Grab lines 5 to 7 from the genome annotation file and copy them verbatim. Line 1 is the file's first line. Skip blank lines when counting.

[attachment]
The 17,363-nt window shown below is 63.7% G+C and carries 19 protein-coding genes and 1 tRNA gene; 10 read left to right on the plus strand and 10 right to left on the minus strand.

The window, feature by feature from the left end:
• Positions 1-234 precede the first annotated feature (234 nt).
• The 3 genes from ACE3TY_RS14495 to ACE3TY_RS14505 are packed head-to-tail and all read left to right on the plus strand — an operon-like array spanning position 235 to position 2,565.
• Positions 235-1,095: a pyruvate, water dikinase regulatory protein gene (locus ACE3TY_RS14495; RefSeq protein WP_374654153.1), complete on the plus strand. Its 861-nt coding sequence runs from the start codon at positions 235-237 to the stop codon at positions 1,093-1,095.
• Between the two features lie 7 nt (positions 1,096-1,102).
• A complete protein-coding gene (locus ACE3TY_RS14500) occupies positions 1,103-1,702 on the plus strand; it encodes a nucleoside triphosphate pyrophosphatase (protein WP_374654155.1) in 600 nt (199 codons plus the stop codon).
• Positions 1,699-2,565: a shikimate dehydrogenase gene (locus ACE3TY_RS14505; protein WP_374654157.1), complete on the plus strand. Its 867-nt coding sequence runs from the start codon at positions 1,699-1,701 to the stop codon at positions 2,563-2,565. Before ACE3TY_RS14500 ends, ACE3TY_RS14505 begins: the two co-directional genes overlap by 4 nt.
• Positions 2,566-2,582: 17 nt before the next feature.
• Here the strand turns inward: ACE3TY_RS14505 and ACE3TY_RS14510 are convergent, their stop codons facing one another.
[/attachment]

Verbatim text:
• Positions 235-1,095: a pyruvate, water dikinase regulatory protein gene (locus ACE3TY_RS14495; RefSeq protein WP_374654153.1), complete on the plus strand. Its 861-nt coding sequence runs from the start codon at positions 235-237 to the stop codon at positions 1,093-1,095.
• Between the two features lie 7 nt (positions 1,096-1,102).
• A complete protein-coding gene (locus ACE3TY_RS14500) occupies positions 1,103-1,702 on the plus strand; it encodes a nucleoside triphosphate pyrophosphatase (protein WP_374654155.1) in 600 nt (199 codons plus the stop codon).